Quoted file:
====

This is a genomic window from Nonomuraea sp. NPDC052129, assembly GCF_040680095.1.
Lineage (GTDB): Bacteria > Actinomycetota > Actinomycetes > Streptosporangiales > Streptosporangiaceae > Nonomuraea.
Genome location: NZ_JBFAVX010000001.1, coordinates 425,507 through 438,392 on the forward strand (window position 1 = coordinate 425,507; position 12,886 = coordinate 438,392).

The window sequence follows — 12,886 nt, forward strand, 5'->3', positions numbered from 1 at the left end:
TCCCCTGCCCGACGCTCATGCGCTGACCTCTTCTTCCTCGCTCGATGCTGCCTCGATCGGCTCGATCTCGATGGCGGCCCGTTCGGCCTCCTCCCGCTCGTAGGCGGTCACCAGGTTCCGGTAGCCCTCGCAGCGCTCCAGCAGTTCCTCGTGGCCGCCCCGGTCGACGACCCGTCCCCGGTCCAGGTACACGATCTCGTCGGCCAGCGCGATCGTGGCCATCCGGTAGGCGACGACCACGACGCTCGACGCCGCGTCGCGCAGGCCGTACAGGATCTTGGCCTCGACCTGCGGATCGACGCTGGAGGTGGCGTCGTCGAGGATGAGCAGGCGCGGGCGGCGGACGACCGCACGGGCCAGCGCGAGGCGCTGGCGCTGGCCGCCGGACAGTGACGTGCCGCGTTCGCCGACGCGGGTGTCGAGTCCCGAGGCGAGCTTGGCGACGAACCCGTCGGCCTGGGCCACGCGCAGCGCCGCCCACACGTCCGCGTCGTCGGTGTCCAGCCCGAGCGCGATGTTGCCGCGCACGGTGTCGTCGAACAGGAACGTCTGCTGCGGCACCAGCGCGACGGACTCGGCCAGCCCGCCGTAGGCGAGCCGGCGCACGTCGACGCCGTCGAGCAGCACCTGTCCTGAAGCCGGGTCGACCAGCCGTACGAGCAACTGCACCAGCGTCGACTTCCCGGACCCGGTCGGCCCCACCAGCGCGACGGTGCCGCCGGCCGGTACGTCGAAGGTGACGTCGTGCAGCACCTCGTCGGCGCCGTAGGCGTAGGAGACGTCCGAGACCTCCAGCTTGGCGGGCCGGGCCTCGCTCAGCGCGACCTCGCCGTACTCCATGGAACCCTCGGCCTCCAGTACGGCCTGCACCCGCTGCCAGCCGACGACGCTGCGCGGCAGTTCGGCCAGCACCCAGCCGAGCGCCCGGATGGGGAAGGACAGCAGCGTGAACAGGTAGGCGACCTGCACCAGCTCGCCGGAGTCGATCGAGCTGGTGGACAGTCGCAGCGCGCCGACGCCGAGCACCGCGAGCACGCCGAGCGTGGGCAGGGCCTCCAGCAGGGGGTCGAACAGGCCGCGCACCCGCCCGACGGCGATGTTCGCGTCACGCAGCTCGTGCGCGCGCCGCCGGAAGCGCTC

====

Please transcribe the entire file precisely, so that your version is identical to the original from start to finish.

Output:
This is a genomic window from Nonomuraea sp. NPDC052129, assembly GCF_040680095.1.
Lineage (GTDB): Bacteria > Actinomycetota > Actinomycetes > Streptosporangiales > Streptosporangiaceae > Nonomuraea.
Genome location: NZ_JBFAVX010000001.1, coordinates 425,507 through 438,392 on the forward strand (window position 1 = coordinate 425,507; position 12,886 = coordinate 438,392).

The window sequence follows — 12,886 nt, forward strand, 5'->3', positions numbered from 1 at the left end:
TCCCCTGCCCGACGCTCATGCGCTGACCTCTTCTTCCTCGCTCGATGCTGCCTCGATCGGCTCGATCTCGATGGCGGCCCGTTCGGCCTCCTCCCGCTCGTAGGCGGTCACCAGGTTCCGGTAGCCCTCGCAGCGCTCCAGCAGTTCCTCGTGGCCGCCCCGGTCGACGACCCGTCCCCGGTCCAGGTACACGATCTCGTCGGCCAGCGCGATCGTGGCCATCCGGTAGGCGACGACCACGACGCTCGACGCCGCGTCGCGCAGGCCGTACAGGATCTTGGCCTCGACCTGCGGATCGACGCTGGAGGTGGCGTCGTCGAGGATGAGCAGGCGCGGGCGGCGGACGACCGCACGGGCCAGCGCGAGGCGCTGGCGCTGGCCGCCGGACAGTGACGTGCCGCGTTCGCCGACGCGGGTGTCGAGTCCCGAGGCGAGCTTGGCGACGAACCCGTCGGCCTGGGCCACGCGCAGCGCCGCCCACACGTCCGCGTCGTCGGTGTCCAGCCCGAGCGCGATGTTGCCGCGCACGGTGTCGTCGAACAGGAACGTCTGCTGCGGCACCAGCGCGACGGACTCGGCCAGCCCGCCGTAGGCGAGCCGGCGCACGTCGACGCCGTCGAGCAGCACCTGTCCTGAAGCCGGGTCGACCAGCCGTACGAGCAACTGCACCAGCGTCGACTTCCCGGACCCGGTCGGCCCCACCAGCGCGACGGTGCCGCCGGCCGGTACGTCGAAGGTGACGTCGTGCAGCACCTCGTCGGCGCCGTAGGCGTAGGAGACGTCCGAGACCTCCAGCTTGGCGGGCCGGGCCTCGCTCAGCGCGACCTCGCCGTACTCCATGGAACCCTCGGCCTCCAGTACGGCCTGCACCCGCTGCCAGCCGACGACGCTGCGCGGCAGTTCGGCCAGCACCCAGCCGAGCGCCCGGATGGGGAAGGACAGCAGCGTGAACAGGTAGGCGACCTGCACCAGCTCGCCGGAGTCGATCGAGCTGGTGGACAGTCGCAGCGCGCCGACGCCGAGCACCGCGAGCACGCCGAGCGTGGGCAGGGCCTCCAGCAGGGGGTCGAACAGGCCGCGCACCCGCCCGACGGCGATGTTCGCGTCACGCAGCTCGTGCGCGCGCCGCCGGAAGCGCTC